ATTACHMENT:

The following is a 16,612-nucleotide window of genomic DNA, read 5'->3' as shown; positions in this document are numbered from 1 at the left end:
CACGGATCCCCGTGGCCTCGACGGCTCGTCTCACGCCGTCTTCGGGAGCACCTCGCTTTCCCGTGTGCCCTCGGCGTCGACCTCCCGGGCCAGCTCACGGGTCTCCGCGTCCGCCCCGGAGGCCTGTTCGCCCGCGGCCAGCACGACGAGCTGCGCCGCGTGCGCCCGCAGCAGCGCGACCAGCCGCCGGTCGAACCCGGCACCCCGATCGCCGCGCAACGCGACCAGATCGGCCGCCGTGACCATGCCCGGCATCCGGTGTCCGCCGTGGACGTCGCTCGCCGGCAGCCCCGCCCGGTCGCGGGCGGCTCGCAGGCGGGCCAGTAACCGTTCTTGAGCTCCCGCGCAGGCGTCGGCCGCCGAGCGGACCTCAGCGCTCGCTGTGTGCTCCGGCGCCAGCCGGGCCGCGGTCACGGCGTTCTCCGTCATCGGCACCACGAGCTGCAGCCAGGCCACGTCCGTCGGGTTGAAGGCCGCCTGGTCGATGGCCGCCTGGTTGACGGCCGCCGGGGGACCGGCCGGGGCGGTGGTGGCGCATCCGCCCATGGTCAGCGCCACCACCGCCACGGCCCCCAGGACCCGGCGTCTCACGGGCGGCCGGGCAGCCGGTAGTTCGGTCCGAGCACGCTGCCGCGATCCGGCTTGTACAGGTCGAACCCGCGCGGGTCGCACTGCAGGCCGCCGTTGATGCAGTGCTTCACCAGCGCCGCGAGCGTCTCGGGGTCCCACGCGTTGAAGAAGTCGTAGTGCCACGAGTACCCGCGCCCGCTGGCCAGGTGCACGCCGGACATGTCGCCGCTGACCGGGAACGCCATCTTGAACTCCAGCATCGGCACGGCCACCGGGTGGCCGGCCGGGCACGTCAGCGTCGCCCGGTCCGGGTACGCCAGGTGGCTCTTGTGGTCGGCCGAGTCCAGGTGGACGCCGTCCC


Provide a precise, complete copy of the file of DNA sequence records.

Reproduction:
The following is a 16,612-nucleotide window of genomic DNA, read 5'->3' as shown; positions in this document are numbered from 1 at the left end:
CACGGATCCCCGTGGCCTCGACGGCTCGTCTCACGCCGTCTTCGGGAGCACCTCGCTTTCCCGTGTGCCCTCGGCGTCGACCTCCCGGGCCAGCTCACGGGTCTCCGCGTCCGCCCCGGAGGCCTGTTCGCCCGCGGCCAGCACGACGAGCTGCGCCGCGTGCGCCCGCAGCAGCGCGACCAGCCGCCGGTCGAACCCGGCACCCCGATCGCCGCGCAACGCGACCAGATCGGCCGCCGTGACCATGCCCGGCATCCGGTGTCCGCCGTGGACGTCGCTCGCCGGCAGCCCCGCCCGGTCGCGGGCGGCTCGCAGGCGGGCCAGTAACCGTTCTTGAGCTCCCGCGCAGGCGTCGGCCGCCGAGCGGACCTCAGCGCTCGCTGTGTGCTCCGGCGCCAGCCGGGCCGCGGTCACGGCGTTCTCCGTCATCGGCACCACGAGCTGCAGCCAGGCCACGTCCGTCGGGTTGAAGGCCGCCTGGTCGATGGCCGCCTGGTTGACGGCCGCCGGGGGACCGGCCGGGGCGGTGGTGGCGCATCCGCCCATGGTCAGCGCCACCACCGCCACGGCCCCCAGGACCCGGCGTCTCACGGGCGGCCGGGCAGCCGGTAGTTCGGTCCGAGCACGCTGCCGCGATCCGGCTTGTACAGGTCGAACCCGCGCGGGTCGCACTGCAGGCCGCCGTTGATGCAGTGCTTCACCAGCGCCGCGAGCGTCTCGGGGTCCCACGCGTTGAAGAAGTCGTAGTGCCACGAGTACCCGCGCCCGCTGGCCAGGTGCACGCCGGACATGTCGCCGCTGACCGGGAACGCCATCTTGAACTCCAGCATCGGCACGGCCACCGGGTGGCCGGCCGGGCACGTCAGCGTCGCCCGGTCCGGGTACGCCAGGTGGCTCTTGTGGTCGGCCGAGTCCAGGTGGACGCCGTCCC